I've recently been drawn to garments with sheer inserts and panels that are so popular at the moment. So with all these beautiful new fabrics now on offer to me I decided to expand my repertoire and dip my toe into sewing with chiffon. When I say 'dip my toe' I mean that fairly literally as I only opted to use it for a wide band around the hem of this dress, but it was the perfect amount for a first go and I have conquered any fear I had of working with it!
I spent a fair bit of time looking up tips for working with chiffon and ended up more worried about it than I probably was to start with. However this silk chiffon is surprisingly easy to work with, it presses beautifully, holds the kick pleat at the centre back well and my machine didn't try to eat it even once! I opted to use the rolled hem foot on my machine, as this widely seemed to be the recommend hemming technique for chiffon, and even this decided to play nicely for once: it might be the best rolled hem I've managed yet!
To create the chiffon hem I marked the depth I wanted on my skirt pattern piece rather than just cutting a strip, as I wanted to continue the pegged shape of the pencil skirt. I added enough width at the centre back seam to create the box pleat then cut the back on the fold to avoid extra seams in the chiffon. I assembled the chiffon panel entirely separately to the skirt (including basting the pleat in place, french seaming the side seams and hemming) and attached it in one to the bottom edge of the skirt. I bound the edge of this seam, pressed it up towards the skirt and slipstitched it down as you would with a normal hem.
The main body of the dress is wool crepe which is one of my all time favourite fabrics; it looks lovely, wears beautifully and is just scrummy to work with. I saw this powder blue wool crepe on the Mood Fabrics website and was sold. Who can resist wool crepe in such a delicious colour?! Apparently not many people as it's now sold out (!) but this ivory Italian crepe is very similar.
There's quite a lot of discussion on the internet about how to pretreat wool crepe (the post Carolyn wrote on it ages ago is really great). The most preferred method involves chucking it in the dryer with wet towels and while the speed and ease of this really appeals I don't have a dryer so instead I steamed it like crazy with my iron. I'm not too worried about further shrinkage as it's a special dress and with that silk chiffon hem it'll be going to the dry cleaners anyway.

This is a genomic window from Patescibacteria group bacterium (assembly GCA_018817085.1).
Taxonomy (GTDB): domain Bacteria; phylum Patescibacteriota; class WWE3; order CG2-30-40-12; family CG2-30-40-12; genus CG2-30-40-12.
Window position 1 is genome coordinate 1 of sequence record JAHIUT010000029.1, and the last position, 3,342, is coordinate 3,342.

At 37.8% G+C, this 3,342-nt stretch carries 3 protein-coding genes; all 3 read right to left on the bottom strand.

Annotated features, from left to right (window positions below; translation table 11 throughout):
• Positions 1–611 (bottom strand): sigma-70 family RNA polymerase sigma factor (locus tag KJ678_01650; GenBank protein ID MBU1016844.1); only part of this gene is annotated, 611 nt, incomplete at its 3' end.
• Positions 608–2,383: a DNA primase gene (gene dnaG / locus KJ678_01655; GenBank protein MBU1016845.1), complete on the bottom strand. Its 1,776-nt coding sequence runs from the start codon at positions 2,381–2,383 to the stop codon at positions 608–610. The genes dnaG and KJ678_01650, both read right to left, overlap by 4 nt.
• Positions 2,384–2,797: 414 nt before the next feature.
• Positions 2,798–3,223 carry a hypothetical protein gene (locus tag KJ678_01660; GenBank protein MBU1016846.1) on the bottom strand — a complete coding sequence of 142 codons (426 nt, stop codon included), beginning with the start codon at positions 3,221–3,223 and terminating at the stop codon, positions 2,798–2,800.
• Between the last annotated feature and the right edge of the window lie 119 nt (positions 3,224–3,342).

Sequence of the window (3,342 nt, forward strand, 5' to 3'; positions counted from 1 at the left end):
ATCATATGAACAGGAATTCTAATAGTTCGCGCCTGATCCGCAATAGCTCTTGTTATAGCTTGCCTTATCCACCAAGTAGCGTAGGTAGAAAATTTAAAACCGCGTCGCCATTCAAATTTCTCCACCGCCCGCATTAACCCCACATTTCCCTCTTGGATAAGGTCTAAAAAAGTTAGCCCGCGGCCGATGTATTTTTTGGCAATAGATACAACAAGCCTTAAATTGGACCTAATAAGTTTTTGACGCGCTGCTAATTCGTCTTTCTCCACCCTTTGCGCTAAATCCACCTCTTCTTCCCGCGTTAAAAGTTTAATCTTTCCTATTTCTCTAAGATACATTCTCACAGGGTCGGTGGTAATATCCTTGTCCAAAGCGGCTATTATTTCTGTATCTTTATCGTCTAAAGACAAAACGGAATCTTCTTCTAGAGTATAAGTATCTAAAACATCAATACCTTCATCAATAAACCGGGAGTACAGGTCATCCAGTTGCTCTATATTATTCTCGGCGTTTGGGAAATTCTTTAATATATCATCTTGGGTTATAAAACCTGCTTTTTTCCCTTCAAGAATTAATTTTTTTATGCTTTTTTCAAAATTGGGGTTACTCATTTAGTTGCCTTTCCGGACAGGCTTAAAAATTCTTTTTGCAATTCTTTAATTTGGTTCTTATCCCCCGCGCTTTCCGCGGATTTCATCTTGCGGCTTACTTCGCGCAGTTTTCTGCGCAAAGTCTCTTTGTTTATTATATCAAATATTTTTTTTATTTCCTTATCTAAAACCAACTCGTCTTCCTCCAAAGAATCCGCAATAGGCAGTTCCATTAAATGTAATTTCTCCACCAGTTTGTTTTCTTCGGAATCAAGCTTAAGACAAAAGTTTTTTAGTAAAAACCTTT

The crepe was perfect for this style of dress; nice and soft to suit those lovely bust pleats but with a good amount of body for the shape of the skirt. I love how your stitches sink almost invisibly into this stuff too. This particular crepe does need lining as it's fairly lightweight. I went all out and used this china silk for the lining which feels so great, I'll be using it in every special dress I make from now on.
I wanted to make this dress extra special so drafted a full lining in a style which has intrigued me ever since I saw a dress Gertie made in this way (although I cannot for the life of me find that post to share with you now!) I used all-in-one facings of the wool crepe and then the china silk beneath that. I am absolutely in love with the professional look of this inside and also how it eliminates the risk of lining peeking out of the neckline or sleeves. I know some people have had trouble with the Anna facings flipping out over the neckline and it eliminates that problem too! It's a bit of extra work as after drafting the new facings I then had to remove them from the pattern pieces for the lining, remembering to add seam allowances of course. But I think it's totally worth it, don't you agree?! I carefully clipped and under-stitched the neckline to prevent the facings from rolling out and am really pleased with the nice clean finish.
I've been making a conscious effort to put into practice a lot of the tips I've been picking up from you guys (and pinning to my Sewing Tips Pinterest board!) This dress was the first time I tried interfacing the centre back seam allowances before I inserted the zip. I've seen this tip a few times lately, including in Lladybird's amazingly thorough invisible zip tutorial. It makes such a difference! Those waist seams matched up first time and the finish is beautifully smooth. To finish off the now lovely and pain-free zip I used Karen's tutorial to insert a concealed hook and eye at the top.
I put a lot more work into the paper pattern before cutting than I usually do (I even made a muslin!) As I was using a plain fabric in a pale colour I knew all my seams needed to match up perfectly so I moved the darts on the skirt to match the pleats on the centre front bodice and combined the double back darts to match the single darts on the bodice back. It involved a bit of maths and some head scratching but was fairly straightforward! Next I used Sonja's tutorial to remove a bit of the width from both the front and back neckline as my previous versions of Anna gaped a little in this area and I knew in the wool crepe this would create unsightly bulges. The final adjustment I made was a result of the muslin. The kimono sleeves were perfect on me in a drapey silk or viscose but in a fabric with more body like the crepe I was looking a little bit like an extra from Star Trek! I simply reduced the length of the shoulder seams by folding the required amount under at the outer edge of both front and back pattern pieces, tapering away to nothing at the underarm.
The extra little bit of time it took to make all these adjustments was completely worth it as I'm incredibly pleased with and proud of the fit on this dress now, especially down the back. It's definitely the best fitting thing I've ever made and has really challenged my sewing skills. If this is what sewing with top quality fabrics does to my sewing I can't wait for my next MSN make!